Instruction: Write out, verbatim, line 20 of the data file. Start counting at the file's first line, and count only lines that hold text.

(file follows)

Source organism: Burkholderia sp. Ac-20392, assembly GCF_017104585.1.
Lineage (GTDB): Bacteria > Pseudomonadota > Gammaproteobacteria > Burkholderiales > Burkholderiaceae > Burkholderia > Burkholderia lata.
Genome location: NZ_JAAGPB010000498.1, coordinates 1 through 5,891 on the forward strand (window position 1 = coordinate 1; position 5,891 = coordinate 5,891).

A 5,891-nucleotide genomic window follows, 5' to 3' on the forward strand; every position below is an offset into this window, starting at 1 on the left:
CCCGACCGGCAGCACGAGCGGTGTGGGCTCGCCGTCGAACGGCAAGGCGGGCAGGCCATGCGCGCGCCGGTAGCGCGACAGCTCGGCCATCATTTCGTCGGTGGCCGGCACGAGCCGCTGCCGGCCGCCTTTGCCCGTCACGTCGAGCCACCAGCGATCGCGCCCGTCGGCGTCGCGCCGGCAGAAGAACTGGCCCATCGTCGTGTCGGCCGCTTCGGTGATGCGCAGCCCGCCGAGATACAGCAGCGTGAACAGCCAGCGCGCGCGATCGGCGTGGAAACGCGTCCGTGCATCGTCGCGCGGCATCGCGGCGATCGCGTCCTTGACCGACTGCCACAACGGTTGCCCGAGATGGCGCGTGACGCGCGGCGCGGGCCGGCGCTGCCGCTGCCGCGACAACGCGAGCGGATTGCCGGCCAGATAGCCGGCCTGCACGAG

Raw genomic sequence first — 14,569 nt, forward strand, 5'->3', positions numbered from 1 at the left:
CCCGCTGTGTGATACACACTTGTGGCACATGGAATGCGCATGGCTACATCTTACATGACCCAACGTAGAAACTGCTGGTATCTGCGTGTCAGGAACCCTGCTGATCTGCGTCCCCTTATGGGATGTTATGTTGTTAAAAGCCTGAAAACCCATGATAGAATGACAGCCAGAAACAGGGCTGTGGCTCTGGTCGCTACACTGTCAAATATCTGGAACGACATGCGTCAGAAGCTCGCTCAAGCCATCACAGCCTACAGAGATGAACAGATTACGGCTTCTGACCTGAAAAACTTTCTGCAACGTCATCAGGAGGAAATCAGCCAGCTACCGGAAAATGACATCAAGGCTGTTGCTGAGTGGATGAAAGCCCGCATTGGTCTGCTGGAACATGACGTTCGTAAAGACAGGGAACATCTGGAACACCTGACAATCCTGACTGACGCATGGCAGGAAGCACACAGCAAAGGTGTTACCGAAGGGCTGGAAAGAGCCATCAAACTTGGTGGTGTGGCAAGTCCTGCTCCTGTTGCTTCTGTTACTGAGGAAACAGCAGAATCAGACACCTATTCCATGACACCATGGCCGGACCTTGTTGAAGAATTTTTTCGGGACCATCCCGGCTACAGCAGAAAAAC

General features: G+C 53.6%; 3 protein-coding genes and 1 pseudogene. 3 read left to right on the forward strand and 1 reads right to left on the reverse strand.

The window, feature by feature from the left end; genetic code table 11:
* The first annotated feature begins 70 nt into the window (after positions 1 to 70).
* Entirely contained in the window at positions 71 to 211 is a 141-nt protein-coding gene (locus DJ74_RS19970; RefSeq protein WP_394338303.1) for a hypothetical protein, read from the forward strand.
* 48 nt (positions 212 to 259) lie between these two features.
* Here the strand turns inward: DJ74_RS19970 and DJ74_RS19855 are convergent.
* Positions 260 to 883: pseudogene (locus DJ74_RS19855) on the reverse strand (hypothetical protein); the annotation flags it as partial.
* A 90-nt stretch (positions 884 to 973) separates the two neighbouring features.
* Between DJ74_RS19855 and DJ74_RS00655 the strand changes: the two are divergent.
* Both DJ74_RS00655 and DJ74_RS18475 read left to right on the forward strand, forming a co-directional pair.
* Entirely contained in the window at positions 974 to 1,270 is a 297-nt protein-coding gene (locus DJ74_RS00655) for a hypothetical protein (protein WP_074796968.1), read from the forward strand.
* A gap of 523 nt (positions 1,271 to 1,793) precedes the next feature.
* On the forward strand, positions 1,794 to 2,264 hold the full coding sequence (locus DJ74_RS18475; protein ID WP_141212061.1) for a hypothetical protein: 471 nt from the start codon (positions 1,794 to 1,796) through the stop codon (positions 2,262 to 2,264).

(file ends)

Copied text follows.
* On the forward strand, positions 1,794 to 2,264 hold the full coding sequence (locus DJ74_RS18475; protein ID WP_141212061.1) for a hypothetical protein: 471 nt from the start codon (positions 1,794 to 1,796) through the stop codon (positions 2,262 to 2,264).